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The Development of Targeted Cytokine-based Gene Therapies for Treating Prostate Cancer Bone Metastases
thesisposted on 11.12.2020, 21:22 by Janelle Weslyn Salameh
Prostate cancer (PCa) bone metastases have been reported in ~90% of patients with advanced disease. Bone metastases disrupt tissue homeostasis and weaken the skeleton, resulting in an increased risk of bone fractures and morbidity. Specifically, PCa cells disrupt the crosstalk between critical cells within the tumor/bone microenvironment (osteoblasts, osteoclasts, and immune cells), and utilize this effector-rich environment for cancer survival and growth. Therefore, a key therapeutic objective in malignant skeletal disease management is to eliminate tumors while restoring bone homeostasis. Current treatments include palliative radiotherapy, chemotherapy, or anti-RANK treatments, all of which have considerable side effects such as osteonecrosis of the jaw or enhanced tumor invasion. There remains a critical gap in therapies than can reduce tumor burden and simultaneously restore bone homeostasis. To address this gap, our work explores emerging gene therapy approaches for treating skeletal malignancies by utilizing multifunctional cytokine-based agents that can simultaneously combat tumor growth and promote bone regeneration.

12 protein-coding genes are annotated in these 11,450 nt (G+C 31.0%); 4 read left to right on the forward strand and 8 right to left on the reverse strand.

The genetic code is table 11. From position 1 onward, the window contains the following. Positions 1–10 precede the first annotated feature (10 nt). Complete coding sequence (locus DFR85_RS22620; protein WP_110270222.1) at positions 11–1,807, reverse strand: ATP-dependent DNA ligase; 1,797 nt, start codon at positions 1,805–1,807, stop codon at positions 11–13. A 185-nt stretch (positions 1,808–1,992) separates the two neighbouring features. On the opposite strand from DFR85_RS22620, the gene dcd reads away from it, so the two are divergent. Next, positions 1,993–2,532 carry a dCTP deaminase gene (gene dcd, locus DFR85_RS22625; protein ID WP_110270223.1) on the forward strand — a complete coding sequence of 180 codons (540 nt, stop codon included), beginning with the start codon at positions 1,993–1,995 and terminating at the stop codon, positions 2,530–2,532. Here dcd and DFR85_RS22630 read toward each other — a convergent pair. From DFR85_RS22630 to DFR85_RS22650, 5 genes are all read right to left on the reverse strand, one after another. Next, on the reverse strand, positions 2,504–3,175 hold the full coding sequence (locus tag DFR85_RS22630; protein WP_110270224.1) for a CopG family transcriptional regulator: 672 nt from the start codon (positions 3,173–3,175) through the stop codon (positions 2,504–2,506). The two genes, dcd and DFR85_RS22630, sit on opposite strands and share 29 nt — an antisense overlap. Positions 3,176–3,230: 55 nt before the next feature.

We hypothesize that rationally designed cytokine-based gene therapies that can be secreted from skeletal muscle and targeted to the bone/tumor microenvironment, could effectively reduce tumor growth and restore bone cell homeostasis. To test this hypothesis, we adopted two strategies: 1) a second-generation targeted IL-27 cytokine, and 2) a de novodesign of a cytokine-like therapeutic agent (Propeptide) that includes anti-tumorigenic and pro-osteogenic domains. Both strategies share modules with overlapping therapeutic functions, rendering them complementary in their therapeutic application. In this work, we examined the proof of principle for propeptide gene therapy in muscle cells (in vitro models) and assessed the therapeutic efficacy of our cytokine-based biologics in reducing prostate tumor growth and rebalancing bone cell proliferation and differentiation. Our studies resulted in a propeptide construct representative of a cytokine structure comprised of a bundle of helices that we were able to express in cells. Additionally, our work demonstrated the targeting and anti-tumor efficacy of our therapeutic cytokines in cancer and bone cell models. Ultimately, this will provide the framework for innovative peptide and cytokine-based therapeutics that target and treat both the tumor metastases and bone. This approach will facilitate improvement of morbidity and quality of life of prostate cancer patients with bone metastases and could be applicable to other diseases with bone/tumor pathologies.